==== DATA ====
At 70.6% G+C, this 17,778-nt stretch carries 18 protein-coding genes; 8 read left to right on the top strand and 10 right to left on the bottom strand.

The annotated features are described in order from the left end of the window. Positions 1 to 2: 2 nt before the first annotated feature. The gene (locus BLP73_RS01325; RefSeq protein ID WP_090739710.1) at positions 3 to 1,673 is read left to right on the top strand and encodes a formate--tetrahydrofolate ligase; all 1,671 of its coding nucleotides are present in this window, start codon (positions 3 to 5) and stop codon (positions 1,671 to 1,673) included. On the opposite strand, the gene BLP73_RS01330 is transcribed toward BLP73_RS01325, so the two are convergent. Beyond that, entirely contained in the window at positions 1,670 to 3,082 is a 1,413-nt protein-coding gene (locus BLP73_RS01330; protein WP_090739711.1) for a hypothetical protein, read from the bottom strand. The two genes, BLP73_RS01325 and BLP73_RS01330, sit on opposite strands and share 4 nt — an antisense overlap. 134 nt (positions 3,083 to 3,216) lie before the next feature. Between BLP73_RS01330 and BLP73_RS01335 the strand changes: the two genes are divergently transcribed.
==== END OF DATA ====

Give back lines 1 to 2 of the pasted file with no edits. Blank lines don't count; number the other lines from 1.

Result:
At 70.6% G+C, this 17,778-nt stretch carries 18 protein-coding genes; 8 read left to right on the top strand and 10 right to left on the bottom strand.

The annotated features are described in order from the left end of the window. Positions 1 to 2: 2 nt before the first annotated feature. The gene (locus BLP73_RS01325; RefSeq protein ID WP_090739710.1) at positions 3 to 1,673 is read left to right on the top strand and encodes a formate--tetrahydrofolate ligase; all 1,671 of its coding nucleotides are present in this window, start codon (positions 3 to 5) and stop codon (positions 1,671 to 1,673) included. On the opposite strand, the gene BLP73_RS01330 is transcribed toward BLP73_RS01325, so the two are convergent. Beyond that, entirely contained in the window at positions 1,670 to 3,082 is a 1,413-nt protein-coding gene (locus BLP73_RS01330; protein WP_090739711.1) for a hypothetical protein, read from the bottom strand. The two genes, BLP73_RS01325 and BLP73_RS01330, sit on opposite strands and share 4 nt — an antisense overlap. 134 nt (positions 3,083 to 3,216) lie before the next feature. Between BLP73_RS01330 and BLP73_RS01335 the strand changes: the two genes are divergently transcribed.